much rest" compared to Americans. 
 
---------------------- 
Lithuania's Workforce ---------------------- 
 
¶6.   Blinkeviciute believes that Lithuania will become more 
attractive to foreign investment, including that from the United 
States.  While Lithuania's full employment level is below the 
average of the European Union (EU), the growth rate is faster than 
the EU average.  Blinkeviciute credited this faster growth rate 
with higher job growth among youth - of which she approved - and 
an increase in women's presence in the work place - of which she 
was "not so happy" because she felt that it reflected poor social 
conditions that force women to take low-level jobs in order to 
provide for their families.  She said that the employment level of 
men was rising, too, which she took as a good sign. 
 
¶7.   Counter-balancing these positive signs, Blinkeviciute 
conceded that skilled labor is becoming scarce in Lithuania.  She 
had two ideas for preventing the flight of skilled workers from 
Lithuania to more prosperous countries.  The first was that GOL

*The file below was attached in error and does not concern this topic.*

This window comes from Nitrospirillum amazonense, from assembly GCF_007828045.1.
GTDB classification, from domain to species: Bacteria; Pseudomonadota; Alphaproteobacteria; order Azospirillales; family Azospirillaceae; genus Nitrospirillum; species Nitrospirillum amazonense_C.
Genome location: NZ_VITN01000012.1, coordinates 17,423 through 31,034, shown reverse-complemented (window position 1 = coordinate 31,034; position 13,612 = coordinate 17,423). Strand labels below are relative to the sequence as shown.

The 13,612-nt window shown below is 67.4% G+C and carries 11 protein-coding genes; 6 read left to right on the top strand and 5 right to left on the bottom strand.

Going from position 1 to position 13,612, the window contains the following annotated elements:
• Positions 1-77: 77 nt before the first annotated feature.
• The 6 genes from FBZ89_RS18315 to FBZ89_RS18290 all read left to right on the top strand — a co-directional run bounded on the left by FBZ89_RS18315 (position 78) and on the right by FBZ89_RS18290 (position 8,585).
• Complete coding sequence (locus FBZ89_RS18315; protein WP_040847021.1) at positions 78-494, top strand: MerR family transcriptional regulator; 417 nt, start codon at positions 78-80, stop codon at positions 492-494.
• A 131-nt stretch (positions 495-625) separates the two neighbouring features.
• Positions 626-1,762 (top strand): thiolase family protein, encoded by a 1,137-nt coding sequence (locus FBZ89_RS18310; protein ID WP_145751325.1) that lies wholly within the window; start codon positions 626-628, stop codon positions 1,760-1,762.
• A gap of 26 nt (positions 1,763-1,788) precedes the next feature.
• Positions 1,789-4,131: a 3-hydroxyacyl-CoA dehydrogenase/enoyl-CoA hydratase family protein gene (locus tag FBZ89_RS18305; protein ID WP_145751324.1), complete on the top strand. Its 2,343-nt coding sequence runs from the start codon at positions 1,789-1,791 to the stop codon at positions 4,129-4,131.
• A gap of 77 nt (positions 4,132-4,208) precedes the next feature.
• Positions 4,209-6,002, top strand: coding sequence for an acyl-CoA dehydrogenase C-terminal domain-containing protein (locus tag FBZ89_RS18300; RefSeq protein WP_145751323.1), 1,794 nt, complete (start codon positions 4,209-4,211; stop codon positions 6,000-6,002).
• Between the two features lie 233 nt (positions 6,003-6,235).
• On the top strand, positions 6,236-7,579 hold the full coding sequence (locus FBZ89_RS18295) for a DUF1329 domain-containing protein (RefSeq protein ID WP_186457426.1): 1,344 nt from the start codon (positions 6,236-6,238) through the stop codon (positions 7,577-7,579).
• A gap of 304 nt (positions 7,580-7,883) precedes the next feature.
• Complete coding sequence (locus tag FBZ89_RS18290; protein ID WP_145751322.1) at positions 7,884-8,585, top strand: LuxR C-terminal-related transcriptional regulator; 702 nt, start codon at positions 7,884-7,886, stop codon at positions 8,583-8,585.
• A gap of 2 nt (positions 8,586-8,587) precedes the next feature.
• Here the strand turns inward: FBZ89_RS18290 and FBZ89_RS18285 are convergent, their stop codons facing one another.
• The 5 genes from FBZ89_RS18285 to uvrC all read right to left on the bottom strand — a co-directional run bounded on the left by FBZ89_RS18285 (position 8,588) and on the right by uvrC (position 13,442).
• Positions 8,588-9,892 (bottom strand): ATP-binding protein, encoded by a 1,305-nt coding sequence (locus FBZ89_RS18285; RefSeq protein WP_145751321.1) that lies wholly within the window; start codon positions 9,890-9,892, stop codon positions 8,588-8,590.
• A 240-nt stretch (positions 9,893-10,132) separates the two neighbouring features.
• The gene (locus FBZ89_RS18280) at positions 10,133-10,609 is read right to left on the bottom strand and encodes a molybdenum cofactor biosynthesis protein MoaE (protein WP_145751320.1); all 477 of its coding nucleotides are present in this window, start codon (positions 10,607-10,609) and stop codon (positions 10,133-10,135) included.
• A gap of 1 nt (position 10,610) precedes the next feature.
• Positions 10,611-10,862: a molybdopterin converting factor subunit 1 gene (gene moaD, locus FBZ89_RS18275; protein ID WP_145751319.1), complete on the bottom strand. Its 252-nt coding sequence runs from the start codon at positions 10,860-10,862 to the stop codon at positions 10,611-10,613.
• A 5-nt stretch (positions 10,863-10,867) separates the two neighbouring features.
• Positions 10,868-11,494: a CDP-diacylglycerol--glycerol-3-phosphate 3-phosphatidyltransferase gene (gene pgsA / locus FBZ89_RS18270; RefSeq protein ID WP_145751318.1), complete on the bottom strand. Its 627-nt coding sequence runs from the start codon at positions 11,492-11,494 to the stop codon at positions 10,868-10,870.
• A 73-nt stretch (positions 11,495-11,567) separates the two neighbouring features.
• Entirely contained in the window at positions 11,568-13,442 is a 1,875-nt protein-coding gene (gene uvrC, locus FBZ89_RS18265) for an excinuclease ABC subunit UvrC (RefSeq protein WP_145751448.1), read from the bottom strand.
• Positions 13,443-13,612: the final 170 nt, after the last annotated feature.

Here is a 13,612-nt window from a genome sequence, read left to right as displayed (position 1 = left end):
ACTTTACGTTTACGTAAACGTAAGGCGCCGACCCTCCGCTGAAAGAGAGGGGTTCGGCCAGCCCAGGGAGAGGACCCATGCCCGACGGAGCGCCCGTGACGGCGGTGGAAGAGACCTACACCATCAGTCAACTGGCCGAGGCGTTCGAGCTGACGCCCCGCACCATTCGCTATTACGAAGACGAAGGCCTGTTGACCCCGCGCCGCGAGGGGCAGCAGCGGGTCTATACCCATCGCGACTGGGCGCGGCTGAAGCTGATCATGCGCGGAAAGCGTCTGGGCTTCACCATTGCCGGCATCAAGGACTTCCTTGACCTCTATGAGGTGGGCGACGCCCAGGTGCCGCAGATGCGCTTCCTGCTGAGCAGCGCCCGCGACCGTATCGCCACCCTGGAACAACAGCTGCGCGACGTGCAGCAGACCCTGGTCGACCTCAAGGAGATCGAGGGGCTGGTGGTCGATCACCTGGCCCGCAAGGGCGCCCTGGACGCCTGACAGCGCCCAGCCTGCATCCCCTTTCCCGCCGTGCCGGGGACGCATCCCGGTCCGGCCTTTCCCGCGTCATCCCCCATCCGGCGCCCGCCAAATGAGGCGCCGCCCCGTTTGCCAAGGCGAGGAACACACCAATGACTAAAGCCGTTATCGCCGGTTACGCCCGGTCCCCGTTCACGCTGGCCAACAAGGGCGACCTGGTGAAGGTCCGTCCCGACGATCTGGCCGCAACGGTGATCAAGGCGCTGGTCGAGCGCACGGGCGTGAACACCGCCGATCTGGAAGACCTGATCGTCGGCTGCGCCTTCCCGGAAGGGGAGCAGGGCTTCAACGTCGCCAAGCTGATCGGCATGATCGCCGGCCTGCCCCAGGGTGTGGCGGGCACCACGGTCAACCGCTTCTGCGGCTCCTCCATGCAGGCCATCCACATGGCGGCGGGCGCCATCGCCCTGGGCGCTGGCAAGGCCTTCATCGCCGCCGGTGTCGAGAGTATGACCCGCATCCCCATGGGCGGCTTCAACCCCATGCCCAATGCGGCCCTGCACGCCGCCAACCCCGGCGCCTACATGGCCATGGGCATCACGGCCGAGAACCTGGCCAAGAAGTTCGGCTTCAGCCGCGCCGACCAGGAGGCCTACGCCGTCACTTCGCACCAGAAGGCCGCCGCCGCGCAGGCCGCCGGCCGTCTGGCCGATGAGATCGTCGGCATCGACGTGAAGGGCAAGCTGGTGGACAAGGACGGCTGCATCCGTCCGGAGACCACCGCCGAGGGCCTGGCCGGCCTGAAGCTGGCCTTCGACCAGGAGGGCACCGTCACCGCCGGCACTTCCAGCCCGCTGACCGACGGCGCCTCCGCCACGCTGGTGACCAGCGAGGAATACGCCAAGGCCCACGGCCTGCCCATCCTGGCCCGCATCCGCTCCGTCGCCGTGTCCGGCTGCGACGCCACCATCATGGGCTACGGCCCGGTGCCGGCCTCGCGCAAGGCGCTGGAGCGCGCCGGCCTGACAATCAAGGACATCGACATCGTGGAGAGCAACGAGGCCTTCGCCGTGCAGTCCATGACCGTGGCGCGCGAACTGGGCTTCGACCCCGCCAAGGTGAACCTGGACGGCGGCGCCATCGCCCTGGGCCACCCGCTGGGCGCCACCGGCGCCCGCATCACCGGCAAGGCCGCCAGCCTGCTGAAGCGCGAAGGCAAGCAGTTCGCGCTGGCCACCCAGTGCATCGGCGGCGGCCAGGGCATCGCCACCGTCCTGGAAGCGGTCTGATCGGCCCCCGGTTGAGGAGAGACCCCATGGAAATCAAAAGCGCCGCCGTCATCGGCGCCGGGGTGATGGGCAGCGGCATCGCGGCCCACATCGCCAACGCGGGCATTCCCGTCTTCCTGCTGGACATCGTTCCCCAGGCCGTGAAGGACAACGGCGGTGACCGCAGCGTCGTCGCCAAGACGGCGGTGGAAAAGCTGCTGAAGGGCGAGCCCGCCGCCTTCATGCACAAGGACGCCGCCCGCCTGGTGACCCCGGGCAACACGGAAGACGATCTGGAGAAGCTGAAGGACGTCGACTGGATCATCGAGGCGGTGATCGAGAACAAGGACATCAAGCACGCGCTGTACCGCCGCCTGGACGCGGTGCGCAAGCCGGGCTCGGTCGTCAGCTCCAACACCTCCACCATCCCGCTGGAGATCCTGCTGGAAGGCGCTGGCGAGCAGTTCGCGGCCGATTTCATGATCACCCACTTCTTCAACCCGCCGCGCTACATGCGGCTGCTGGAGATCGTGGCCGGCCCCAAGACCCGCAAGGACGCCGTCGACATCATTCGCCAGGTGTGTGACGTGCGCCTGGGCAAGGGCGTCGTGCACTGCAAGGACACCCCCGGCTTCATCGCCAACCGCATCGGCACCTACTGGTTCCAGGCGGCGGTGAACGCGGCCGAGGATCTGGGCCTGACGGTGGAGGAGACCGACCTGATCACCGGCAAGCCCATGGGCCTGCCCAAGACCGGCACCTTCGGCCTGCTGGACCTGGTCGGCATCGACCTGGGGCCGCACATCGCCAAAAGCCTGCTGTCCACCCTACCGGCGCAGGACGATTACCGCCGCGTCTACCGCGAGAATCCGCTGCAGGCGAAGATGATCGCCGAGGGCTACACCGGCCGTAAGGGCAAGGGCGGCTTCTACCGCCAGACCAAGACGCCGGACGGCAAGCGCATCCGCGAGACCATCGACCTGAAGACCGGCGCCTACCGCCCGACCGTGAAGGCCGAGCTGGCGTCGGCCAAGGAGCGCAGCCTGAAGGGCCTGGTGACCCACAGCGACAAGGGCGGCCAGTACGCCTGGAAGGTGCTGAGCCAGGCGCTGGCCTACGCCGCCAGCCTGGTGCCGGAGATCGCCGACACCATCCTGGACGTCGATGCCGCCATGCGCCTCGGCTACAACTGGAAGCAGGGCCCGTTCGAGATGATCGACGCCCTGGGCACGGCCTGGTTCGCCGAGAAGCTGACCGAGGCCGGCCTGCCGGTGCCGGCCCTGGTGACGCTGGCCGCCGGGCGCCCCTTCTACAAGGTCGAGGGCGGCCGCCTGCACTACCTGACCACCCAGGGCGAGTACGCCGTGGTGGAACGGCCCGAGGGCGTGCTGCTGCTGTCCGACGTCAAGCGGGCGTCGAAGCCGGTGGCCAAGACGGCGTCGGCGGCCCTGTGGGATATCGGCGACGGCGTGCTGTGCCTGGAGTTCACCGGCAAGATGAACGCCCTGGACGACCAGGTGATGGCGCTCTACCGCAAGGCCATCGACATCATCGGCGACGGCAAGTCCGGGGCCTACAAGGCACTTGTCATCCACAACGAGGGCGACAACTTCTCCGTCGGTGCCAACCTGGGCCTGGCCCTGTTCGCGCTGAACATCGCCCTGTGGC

institutions and employers must work together to increase salaries 
and the quality of working conditions in Lithuania.  The second 
idea was that the GOL should mount a public-awareness campaign to 
illustrate that it is not as easy to find good jobs abroad - 
including in the United States - as popular sentiment in Lithuania 
now believes. 
 
¶8.   COMMENT: Blinkeviciute remains one of the country's most 
popular politicians, and it was easy to see why during the 
meeting.  Persuasive and engaging, she is well-disposed towards 
the United States, and is clearly in command of the issues under 
her portfolio. 
 
MULL